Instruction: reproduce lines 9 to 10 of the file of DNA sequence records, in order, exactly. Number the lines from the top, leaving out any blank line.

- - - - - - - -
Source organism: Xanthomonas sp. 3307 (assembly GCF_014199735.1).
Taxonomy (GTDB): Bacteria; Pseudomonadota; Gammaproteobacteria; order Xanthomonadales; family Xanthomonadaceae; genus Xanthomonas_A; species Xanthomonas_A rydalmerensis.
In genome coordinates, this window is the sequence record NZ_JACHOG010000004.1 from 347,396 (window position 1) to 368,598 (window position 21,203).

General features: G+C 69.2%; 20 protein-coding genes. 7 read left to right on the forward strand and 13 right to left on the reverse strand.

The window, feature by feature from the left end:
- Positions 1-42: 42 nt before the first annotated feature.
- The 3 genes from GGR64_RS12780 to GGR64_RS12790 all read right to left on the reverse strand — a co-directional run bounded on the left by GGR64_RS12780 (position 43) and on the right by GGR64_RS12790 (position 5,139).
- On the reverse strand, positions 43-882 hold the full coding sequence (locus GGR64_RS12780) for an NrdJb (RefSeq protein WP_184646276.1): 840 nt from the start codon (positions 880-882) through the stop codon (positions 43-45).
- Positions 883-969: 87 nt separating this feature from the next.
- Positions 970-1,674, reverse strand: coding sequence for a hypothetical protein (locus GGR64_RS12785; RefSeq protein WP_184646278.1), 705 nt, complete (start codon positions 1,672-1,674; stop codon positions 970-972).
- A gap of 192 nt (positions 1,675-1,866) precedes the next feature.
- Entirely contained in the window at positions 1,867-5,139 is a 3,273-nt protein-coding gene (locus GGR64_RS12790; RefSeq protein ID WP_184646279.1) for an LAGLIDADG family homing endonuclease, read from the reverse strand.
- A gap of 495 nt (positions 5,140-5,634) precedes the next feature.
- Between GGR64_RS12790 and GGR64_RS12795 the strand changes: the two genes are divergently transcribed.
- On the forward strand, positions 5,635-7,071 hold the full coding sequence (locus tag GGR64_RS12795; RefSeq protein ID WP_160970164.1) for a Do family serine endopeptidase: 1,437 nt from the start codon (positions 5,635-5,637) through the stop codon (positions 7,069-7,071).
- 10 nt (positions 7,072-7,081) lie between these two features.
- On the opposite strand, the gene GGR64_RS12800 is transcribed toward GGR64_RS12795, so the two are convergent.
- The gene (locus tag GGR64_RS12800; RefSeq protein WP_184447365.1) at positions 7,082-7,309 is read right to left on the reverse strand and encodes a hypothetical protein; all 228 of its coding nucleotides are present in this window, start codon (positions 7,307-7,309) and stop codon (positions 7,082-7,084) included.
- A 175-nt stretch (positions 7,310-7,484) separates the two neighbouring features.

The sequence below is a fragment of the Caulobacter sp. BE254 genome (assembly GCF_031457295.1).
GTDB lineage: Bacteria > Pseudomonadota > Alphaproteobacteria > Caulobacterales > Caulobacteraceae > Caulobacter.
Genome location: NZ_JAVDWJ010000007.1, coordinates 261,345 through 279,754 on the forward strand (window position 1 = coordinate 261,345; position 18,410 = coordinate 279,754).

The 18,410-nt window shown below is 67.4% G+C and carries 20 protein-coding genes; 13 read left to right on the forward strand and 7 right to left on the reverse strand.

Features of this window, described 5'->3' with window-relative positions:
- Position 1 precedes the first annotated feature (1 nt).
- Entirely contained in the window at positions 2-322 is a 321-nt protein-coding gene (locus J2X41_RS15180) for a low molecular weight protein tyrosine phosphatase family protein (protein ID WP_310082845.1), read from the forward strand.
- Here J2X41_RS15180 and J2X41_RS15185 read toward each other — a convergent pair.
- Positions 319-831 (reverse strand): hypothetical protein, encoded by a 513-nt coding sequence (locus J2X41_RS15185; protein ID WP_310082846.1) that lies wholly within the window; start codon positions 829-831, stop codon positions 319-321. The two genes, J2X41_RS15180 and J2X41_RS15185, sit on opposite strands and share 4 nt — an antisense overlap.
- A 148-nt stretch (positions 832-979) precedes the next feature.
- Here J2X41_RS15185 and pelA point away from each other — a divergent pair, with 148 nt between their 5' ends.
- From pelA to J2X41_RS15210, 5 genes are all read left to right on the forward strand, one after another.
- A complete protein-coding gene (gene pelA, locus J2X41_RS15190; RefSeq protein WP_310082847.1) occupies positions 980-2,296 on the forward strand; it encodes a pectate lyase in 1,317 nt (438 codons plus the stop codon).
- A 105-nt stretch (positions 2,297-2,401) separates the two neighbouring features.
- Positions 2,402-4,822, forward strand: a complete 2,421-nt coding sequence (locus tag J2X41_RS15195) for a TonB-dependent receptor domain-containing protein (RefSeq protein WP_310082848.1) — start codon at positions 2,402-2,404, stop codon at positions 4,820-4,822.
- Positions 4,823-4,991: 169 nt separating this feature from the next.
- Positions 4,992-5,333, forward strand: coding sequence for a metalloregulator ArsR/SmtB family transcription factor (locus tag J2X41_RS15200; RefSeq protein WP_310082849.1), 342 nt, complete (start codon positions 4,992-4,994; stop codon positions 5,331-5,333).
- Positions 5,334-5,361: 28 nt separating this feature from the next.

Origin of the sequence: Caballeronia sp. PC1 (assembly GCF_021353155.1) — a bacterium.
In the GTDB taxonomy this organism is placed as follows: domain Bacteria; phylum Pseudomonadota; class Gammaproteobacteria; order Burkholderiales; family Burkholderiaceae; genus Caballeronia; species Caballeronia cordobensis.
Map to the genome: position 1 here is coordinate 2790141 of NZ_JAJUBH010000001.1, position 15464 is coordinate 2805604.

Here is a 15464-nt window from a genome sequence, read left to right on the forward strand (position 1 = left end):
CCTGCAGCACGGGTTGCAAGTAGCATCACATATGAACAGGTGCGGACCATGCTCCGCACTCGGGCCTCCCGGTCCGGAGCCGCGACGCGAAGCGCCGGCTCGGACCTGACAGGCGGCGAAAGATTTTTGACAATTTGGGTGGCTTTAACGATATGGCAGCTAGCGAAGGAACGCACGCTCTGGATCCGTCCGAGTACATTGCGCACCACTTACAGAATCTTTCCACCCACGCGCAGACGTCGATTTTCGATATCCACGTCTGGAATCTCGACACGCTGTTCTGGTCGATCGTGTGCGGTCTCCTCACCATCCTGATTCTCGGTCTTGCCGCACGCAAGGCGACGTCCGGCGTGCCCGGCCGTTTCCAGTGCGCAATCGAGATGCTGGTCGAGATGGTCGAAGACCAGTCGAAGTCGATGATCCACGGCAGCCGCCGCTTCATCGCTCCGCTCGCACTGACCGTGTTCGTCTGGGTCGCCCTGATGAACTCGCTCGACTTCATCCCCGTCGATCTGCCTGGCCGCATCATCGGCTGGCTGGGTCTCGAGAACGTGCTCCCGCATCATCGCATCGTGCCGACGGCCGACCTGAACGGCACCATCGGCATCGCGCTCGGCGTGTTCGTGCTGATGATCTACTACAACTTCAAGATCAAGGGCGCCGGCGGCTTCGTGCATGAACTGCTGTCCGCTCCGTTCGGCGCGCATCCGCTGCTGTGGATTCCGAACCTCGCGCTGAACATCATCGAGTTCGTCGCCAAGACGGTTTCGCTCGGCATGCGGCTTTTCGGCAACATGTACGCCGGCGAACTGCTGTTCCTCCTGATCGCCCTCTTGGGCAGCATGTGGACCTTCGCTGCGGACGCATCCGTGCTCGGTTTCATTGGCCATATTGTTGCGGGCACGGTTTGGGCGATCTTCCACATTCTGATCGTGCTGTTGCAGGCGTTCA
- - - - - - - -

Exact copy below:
- Positions 883-969: 87 nt separating this feature from the next.
- Positions 970-1,674, reverse strand: coding sequence for a hypothetical protein (locus GGR64_RS12785; RefSeq protein WP_184646278.1), 705 nt, complete (start codon positions 1,672-1,674; stop codon positions 970-972).